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  • Writer's pictureJulia Roscoe

Exploding mice


Rex wasn’t a normal mouse, and not because he had a name more suitable for a dog. No, Rex was a visionary.

He had grown up hearing the stories of his cousin in third degree, the one who got famous for his cooking and now had a restaurant in Paris. For Rex, that proved there was nothing mice couldn’t do. So when Rex’s grandfather passed away after eating a dubious raisin, young Rex started his studies.

At first, it was hard. After all, mice aren’t normally academic creatures. But Rex was determined to uncover the truths behind the increasing rat mortality rate. The town’s library was his first resource, and quickly Rex had read all the books there were to know about his own species.

After getting over the shock of learning those raisins were not dried grapes and that the reason his head hurt when he sometimes entered some places was due to an equipment on the plug, Rex was ready to take action.

His rage propelled him into his quest, more than the desire to save future rodents. He wanted to hurt the vicious creatures that had made such maleficent traps and weapons. Evidently, his parents had warned him about humans, about how dangerous it was to enter one of their residences. But to find out that so-called evolved species was responsible for the murder of millions of rats and mice infuriated Rex.

What had he and his large family ever done to people? Aside from an occasional scare in the kitchen in the middle of the night – which frightened the poor mice as well – there was nothing Rex’s species could do against humans. It wasn’t like they purposefully spread contagious and lethal diseases…

For the next part of his plan, Rex had to learn as much as he could about explosives. After all, only something big could destroy such tall and spacious creatures.

His mother was concerned for him, she didn’t like to see her 19th son so taken by dark emotions. Rex’s father, on the other hand, thought it was a waste of time and wits – both that could be better spent searching for food and shelter.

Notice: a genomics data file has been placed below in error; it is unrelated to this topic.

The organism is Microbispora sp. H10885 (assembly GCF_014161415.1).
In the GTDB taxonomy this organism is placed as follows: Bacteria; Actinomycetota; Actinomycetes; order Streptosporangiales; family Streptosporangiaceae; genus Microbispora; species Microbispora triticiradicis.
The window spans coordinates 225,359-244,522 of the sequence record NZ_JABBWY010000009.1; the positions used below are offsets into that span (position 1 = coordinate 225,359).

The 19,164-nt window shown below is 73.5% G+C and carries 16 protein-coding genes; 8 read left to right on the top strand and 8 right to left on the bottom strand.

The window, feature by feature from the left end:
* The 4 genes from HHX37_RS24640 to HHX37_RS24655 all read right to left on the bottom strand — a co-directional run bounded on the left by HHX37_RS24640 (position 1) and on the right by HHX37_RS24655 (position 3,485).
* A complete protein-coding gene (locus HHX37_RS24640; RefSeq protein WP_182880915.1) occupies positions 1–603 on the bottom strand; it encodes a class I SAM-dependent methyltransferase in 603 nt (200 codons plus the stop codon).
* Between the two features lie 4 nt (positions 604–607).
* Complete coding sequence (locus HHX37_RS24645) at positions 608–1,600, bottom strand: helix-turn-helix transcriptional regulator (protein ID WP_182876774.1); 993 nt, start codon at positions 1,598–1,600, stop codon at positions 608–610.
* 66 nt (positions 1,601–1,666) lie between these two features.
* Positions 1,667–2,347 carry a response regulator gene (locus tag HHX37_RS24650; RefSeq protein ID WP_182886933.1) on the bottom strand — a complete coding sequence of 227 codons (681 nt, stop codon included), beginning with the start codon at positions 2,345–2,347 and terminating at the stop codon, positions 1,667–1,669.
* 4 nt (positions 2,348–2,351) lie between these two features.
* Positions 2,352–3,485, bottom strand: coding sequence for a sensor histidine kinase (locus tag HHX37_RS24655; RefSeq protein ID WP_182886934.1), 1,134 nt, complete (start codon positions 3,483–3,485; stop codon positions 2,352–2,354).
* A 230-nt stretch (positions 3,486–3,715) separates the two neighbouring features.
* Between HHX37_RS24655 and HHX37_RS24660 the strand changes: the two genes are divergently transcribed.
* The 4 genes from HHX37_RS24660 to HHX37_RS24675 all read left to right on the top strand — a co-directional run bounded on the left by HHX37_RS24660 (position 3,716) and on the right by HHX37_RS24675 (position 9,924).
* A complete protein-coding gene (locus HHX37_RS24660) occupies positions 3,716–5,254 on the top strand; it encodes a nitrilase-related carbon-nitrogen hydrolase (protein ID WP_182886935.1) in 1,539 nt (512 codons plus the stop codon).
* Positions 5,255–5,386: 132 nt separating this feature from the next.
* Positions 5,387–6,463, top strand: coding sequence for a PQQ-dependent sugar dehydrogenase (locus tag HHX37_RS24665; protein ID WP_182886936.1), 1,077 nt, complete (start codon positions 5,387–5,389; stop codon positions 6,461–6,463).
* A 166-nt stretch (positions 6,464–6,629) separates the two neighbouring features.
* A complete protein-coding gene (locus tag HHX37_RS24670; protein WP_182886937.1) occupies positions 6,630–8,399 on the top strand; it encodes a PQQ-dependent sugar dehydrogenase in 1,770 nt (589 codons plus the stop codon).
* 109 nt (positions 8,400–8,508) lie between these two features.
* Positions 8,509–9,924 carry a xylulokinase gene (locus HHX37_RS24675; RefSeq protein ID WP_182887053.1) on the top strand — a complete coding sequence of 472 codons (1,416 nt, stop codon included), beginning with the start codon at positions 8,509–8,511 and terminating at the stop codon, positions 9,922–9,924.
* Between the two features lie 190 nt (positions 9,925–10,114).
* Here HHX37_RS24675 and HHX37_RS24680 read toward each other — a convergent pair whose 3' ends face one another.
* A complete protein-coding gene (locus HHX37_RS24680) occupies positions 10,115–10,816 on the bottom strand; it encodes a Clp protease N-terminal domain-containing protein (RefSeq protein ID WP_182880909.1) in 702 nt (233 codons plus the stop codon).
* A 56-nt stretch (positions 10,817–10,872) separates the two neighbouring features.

Rex didn’t mind, he was used to being the odd one. He even considered asking for his third cousin’s help, but there wasn’t time. He needed to avenge his dead grandfather, who had been found with his intestines coming out of his mouth, as one of Rex’s older brothers told Rex.

Turned out it wasn’t that hard to get his paws on some dynamite. His uncle lived in a construction company and they had just received a new batch of the deadly sticks. It took several rats to move the dynamite from its save storage to the main office of the construction company.

Now, all Rex had to do was wait for the humans to come in the morning to work.

When the first rays of sunshine spotted in the horizon, Rex wasn’t alone. Word had spread that this young and audacious mouse was trying to get back at mankind, and all the mice that had lost a relative to bad raisins or treacherous traps came to watch the show.

Rex was thrilled. He felt validated; he could now finally prove that his hours at the library weren’t in vain.

They were hidden in a cleaning closet, far from where the employees worked in the office. There were hundreds of Rex’s friends, cousins and strangers who cheered for the imminent act of revenge – or rather, justice. Rex had the string ready to be lit.

In the middle of all that excitement, however, the mice didn’t hear when the janitor unlocked the door and came in, whistling a country song with a cigarette between his lips.

When the door of the cleaning closet swung open, the mice panicked. They forgot all the bravery from moments ago and raced as far as the predator as possible.

The janitor, shocked by the pests before him, screamed like a little girl, dropping the lit cigarette in the process. He ran away in the opposite direction of where the mice were going.

The cigarette butt hit the floor, right next to the dynamite string. A small flame sparkled and the fire traveled through the long string, quickly reaching its end.

The explosion was much grander than Rex had imagined – and not only because he was standing near it. Unfortunately, Rex didn’t get to admire his work for much longer, since the blow rapidly caught up the radius where Rex and all the other mice had escaped to.

And that was the result of the rodents’ first attack against humans, though it was not the last.


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